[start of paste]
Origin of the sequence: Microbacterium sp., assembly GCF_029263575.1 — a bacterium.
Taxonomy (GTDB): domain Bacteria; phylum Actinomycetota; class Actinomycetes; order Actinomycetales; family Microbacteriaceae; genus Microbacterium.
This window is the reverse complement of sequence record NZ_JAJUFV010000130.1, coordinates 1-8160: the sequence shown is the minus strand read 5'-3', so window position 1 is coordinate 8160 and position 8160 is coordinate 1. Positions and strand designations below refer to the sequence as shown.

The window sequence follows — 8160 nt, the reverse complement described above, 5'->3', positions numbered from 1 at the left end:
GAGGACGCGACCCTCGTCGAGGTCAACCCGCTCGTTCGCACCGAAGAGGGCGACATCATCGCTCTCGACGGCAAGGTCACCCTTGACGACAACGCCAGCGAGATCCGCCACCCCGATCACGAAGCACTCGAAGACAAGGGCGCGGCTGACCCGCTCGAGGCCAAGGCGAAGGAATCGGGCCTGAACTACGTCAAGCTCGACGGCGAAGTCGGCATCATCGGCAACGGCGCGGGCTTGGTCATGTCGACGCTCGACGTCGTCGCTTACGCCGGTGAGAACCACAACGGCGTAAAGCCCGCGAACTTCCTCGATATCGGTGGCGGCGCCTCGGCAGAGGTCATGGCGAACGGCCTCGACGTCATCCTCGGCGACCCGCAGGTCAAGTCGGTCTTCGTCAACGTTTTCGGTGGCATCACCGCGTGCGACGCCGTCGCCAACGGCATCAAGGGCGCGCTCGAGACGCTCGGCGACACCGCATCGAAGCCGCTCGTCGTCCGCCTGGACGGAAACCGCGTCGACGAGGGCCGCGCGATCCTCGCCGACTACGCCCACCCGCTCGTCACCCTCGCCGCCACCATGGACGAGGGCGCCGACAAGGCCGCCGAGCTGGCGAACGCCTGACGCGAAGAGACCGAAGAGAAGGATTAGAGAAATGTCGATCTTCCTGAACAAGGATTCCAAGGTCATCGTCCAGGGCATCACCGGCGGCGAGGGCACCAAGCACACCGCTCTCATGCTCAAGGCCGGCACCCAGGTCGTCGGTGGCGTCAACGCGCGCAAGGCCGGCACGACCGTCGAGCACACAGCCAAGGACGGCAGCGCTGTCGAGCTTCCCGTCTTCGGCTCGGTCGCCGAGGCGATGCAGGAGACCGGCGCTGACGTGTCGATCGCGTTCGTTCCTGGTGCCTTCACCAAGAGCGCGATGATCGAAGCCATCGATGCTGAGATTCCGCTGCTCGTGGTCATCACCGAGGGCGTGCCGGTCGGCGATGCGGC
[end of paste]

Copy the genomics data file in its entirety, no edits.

Origin of the sequence: Microbacterium sp., assembly GCF_029263575.1 — a bacterium.
Taxonomy (GTDB): domain Bacteria; phylum Actinomycetota; class Actinomycetes; order Actinomycetales; family Microbacteriaceae; genus Microbacterium.
This window is the reverse complement of sequence record NZ_JAJUFV010000130.1, coordinates 1-8160: the sequence shown is the minus strand read 5'-3', so window position 1 is coordinate 8160 and position 8160 is coordinate 1. Positions and strand designations below refer to the sequence as shown.

The window sequence follows — 8160 nt, the reverse complement described above, 5'->3', positions numbered from 1 at the left end:
GAGGACGCGACCCTCGTCGAGGTCAACCCGCTCGTTCGCACCGAAGAGGGCGACATCATCGCTCTCGACGGCAAGGTCACCCTTGACGACAACGCCAGCGAGATCCGCCACCCCGATCACGAAGCACTCGAAGACAAGGGCGCGGCTGACCCGCTCGAGGCCAAGGCGAAGGAATCGGGCCTGAACTACGTCAAGCTCGACGGCGAAGTCGGCATCATCGGCAACGGCGCGGGCTTGGTCATGTCGACGCTCGACGTCGTCGCTTACGCCGGTGAGAACCACAACGGCGTAAAGCCCGCGAACTTCCTCGATATCGGTGGCGGCGCCTCGGCAGAGGTCATGGCGAACGGCCTCGACGTCATCCTCGGCGACCCGCAGGTCAAGTCGGTCTTCGTCAACGTTTTCGGTGGCATCACCGCGTGCGACGCCGTCGCCAACGGCATCAAGGGCGCGCTCGAGACGCTCGGCGACACCGCATCGAAGCCGCTCGTCGTCCGCCTGGACGGAAACCGCGTCGACGAGGGCCGCGCGATCCTCGCCGACTACGCCCACCCGCTCGTCACCCTCGCCGCCACCATGGACGAGGGCGCCGACAAGGCCGCCGAGCTGGCGAACGCCTGACGCGAAGAGACCGAAGAGAAGGATTAGAGAAATGTCGATCTTCCTGAACAAGGATTCCAAGGTCATCGTCCAGGGCATCACCGGCGGCGAGGGCACCAAGCACACCGCTCTCATGCTCAAGGCCGGCACCCAGGTCGTCGGTGGCGTCAACGCGCGCAAGGCCGGCACGACCGTCGAGCACACAGCCAAGGACGGCAGCGCTGTCGAGCTTCCCGTCTTCGGCTCGGTCGCCGAGGCGATGCAGGAGACCGGCGCTGACGTGTCGATCGCGTTCGTTCCTGGTGCCTTCACCAAGAGCGCGATGATCGAAGCCATCGATGCTGAGATTCCGCTGCTCGTGGTCATCACCGAGGGCGTGCCGGTCGGCGATGCGGC